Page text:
If you ask a child what noises cattle make he will say “Moo.” Cattle can make several different sounds including mooing, bellowing, snorting and grunting, and they use these noises for different things. People who spend a lot of time with cattle can tell what sort of mood the herd is in by the noises they are making.
Cows and Calves
Cows and calves make noises to communicate with each other and locate each other. A few days before a cow gives birth she will regularly make little grunting noises that are heard by her unborn calf. She will continue to regularly vocalize like this after the birth for a few days, while she keeps the calf alone with her and away from the herd and they form a strong bond. When they return to the herd she has a special bellow she will make to call the calf back to her side. Each calf recognizes the sound of its own mother.
Cattle will make noises when they recognize something is about to happen. The first of the cattle to see a feed truck arriving or the milking shed getting ready for operation will vocalize with a loud moo to bring it to the attention of the others. High-ranking cattle will then add their noises as they start to move toward the feeding area, milking shed or other area where they know something is about to occur.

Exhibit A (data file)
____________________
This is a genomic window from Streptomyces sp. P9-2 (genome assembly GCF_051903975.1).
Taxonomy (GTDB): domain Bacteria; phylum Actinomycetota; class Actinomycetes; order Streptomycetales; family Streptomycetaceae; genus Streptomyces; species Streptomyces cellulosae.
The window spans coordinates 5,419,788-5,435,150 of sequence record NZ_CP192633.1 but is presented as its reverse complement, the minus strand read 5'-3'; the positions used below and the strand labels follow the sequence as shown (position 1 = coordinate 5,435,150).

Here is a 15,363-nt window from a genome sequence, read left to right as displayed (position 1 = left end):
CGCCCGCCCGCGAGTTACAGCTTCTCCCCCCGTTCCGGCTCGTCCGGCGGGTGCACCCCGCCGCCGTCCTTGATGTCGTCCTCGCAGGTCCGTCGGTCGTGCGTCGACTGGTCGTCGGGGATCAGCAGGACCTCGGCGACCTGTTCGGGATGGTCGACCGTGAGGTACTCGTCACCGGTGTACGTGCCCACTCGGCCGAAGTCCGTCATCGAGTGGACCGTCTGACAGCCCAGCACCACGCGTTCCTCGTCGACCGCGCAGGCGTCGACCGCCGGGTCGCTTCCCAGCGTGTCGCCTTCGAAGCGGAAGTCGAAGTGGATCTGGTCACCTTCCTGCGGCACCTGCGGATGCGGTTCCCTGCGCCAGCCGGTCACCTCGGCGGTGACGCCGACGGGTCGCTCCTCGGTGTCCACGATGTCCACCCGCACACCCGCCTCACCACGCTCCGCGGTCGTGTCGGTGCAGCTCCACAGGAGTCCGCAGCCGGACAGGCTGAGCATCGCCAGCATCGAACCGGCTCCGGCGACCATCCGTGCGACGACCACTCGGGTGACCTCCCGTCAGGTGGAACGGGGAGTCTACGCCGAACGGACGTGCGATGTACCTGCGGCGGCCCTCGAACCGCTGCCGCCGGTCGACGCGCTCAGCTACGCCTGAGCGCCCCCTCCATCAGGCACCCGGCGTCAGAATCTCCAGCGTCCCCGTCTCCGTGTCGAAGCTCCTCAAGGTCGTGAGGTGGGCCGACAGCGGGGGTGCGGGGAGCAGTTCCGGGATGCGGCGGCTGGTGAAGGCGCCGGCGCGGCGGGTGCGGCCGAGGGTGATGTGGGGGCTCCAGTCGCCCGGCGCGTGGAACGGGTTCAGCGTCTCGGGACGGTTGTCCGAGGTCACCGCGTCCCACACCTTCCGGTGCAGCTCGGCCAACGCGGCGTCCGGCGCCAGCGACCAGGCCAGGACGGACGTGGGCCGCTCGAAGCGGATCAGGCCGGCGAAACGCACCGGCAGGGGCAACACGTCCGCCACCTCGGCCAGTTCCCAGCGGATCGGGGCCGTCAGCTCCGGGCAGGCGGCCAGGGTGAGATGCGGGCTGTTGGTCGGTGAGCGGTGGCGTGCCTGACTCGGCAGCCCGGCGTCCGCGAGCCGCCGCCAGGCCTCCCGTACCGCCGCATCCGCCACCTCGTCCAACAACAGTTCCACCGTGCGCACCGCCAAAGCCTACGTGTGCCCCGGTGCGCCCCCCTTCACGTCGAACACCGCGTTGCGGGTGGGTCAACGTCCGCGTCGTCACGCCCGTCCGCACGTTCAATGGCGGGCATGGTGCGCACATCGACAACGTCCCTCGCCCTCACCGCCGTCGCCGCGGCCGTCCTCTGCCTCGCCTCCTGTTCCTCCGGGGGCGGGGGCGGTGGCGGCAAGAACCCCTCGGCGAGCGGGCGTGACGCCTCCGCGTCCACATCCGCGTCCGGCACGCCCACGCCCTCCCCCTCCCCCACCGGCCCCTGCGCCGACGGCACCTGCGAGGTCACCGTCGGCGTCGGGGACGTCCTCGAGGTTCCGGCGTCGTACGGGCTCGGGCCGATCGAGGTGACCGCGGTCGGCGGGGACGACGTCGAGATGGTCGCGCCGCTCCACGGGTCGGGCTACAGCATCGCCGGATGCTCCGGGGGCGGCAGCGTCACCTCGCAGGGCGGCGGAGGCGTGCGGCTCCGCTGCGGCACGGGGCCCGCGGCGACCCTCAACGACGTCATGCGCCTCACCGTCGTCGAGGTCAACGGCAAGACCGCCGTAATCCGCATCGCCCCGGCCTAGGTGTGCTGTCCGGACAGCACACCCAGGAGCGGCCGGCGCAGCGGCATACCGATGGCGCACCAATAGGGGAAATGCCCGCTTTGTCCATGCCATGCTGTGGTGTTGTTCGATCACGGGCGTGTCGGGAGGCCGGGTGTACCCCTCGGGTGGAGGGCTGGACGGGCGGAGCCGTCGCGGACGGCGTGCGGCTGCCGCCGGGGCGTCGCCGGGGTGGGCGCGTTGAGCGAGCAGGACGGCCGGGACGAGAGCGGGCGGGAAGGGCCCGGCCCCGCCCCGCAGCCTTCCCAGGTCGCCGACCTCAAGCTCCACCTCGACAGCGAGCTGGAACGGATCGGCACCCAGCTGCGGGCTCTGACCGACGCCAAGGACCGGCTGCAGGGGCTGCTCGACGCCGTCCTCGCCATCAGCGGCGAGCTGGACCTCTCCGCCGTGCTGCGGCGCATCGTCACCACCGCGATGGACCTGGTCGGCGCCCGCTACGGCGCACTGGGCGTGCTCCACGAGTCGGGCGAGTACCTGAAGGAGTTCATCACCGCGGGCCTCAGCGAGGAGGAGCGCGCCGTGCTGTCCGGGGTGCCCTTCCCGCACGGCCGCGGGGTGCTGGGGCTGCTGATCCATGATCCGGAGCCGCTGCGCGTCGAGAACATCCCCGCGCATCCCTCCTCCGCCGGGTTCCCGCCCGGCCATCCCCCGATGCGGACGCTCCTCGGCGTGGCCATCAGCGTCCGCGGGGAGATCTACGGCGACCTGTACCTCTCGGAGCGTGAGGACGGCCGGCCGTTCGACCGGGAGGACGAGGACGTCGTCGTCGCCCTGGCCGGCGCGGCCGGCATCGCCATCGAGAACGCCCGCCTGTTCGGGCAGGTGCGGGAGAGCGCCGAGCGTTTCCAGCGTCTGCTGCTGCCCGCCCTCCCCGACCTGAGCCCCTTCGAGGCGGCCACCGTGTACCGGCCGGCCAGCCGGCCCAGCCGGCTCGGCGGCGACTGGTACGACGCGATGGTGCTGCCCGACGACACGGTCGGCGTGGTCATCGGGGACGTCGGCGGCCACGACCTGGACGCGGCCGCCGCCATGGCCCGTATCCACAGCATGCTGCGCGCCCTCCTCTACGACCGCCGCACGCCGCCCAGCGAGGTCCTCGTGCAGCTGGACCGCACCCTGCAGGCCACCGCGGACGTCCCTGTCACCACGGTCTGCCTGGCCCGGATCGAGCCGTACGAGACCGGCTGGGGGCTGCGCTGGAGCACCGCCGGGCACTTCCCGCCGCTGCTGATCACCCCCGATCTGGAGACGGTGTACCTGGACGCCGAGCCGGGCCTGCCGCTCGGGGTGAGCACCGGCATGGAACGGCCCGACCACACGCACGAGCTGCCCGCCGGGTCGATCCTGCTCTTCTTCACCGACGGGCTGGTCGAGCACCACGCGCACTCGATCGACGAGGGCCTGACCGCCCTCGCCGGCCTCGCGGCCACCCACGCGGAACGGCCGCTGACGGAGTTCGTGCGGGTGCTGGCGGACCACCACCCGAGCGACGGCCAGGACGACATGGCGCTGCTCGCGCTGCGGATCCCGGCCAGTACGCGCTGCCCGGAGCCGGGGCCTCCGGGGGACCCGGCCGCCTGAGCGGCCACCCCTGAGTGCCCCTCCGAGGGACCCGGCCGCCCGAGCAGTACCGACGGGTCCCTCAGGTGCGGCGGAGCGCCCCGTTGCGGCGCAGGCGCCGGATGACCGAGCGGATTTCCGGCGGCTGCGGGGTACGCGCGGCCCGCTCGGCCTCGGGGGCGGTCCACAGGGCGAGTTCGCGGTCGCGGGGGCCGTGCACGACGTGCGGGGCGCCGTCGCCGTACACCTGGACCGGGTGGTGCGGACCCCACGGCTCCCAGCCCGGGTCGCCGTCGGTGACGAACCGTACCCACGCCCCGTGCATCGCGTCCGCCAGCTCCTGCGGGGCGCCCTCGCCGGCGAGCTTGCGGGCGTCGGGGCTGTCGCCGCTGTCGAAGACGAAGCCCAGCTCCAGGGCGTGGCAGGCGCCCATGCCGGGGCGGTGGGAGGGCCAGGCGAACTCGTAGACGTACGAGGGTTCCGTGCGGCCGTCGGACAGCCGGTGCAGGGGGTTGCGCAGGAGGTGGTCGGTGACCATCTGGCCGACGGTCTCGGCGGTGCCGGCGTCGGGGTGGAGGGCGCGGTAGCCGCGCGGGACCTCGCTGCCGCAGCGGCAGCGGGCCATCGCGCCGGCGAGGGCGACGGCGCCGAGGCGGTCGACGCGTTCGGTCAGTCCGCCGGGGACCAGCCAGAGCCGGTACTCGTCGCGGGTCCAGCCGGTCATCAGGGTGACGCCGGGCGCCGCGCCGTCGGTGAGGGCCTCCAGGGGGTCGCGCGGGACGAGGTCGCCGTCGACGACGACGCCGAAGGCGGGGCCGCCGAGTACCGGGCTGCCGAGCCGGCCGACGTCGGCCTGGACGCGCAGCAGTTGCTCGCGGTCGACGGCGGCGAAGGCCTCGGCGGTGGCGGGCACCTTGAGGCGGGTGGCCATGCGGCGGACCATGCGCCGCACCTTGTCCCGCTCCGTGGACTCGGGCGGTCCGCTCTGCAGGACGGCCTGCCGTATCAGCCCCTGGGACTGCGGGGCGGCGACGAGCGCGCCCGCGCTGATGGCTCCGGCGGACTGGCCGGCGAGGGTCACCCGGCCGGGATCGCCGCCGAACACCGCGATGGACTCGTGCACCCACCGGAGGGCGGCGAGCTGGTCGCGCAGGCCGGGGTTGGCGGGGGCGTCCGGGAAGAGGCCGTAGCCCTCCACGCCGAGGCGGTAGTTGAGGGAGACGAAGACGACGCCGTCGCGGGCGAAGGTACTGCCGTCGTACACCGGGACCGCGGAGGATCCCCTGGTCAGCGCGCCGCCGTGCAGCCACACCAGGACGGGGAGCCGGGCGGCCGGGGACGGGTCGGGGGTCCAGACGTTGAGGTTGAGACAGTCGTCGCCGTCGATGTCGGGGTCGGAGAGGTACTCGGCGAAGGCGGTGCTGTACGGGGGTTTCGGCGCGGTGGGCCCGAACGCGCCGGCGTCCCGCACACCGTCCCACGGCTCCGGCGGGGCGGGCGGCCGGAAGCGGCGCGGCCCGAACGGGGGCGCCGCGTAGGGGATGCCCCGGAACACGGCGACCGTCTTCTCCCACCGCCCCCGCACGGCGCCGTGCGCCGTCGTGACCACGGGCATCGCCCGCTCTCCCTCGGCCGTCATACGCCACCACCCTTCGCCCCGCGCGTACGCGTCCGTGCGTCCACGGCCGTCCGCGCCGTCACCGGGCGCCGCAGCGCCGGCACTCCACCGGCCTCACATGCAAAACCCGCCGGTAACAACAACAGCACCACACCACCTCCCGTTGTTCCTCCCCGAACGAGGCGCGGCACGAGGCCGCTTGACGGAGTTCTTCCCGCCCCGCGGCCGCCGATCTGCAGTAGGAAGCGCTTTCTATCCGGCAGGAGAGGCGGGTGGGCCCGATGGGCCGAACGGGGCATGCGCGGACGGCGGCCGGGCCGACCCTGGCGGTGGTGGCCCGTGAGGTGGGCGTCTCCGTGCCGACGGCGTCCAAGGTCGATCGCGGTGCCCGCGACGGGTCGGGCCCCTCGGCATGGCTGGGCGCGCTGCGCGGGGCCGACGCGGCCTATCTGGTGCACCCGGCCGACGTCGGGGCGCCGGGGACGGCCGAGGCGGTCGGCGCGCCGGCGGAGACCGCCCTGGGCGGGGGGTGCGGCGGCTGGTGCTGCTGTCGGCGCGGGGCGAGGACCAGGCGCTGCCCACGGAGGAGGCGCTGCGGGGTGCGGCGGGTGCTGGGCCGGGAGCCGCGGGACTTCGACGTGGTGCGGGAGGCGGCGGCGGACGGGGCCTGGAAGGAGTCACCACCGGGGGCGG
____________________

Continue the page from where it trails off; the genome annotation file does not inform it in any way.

Warning and Threats
Cows show agitation by snorting, shaking their heads and swishing their tails. If a mother cow snorts at you, move away from her baby and her territory or she could charge. Bulls in neighboring yards will snort at each other and paw the ground. Back slowly away from snorting cattle as they could challenge you. Bulls will also bellow at each other in an aggressive way.
Pain, Stress or Hunger
Cattle will make noises if they are hungry or stressed. Calves separated from their mothers will bellow when they want to be fed, and the sound of calling calves stimulates milk production in cows. Cattle that are yarded for the first time sometimes make bellowing noises, as they are fearful of a new situation. If a cow dies during calving, or from old age, the other members of the herd will bellow in distress at finding their herd mate. Cows whose calves have been taken from them will also bellow, sometimes for days.
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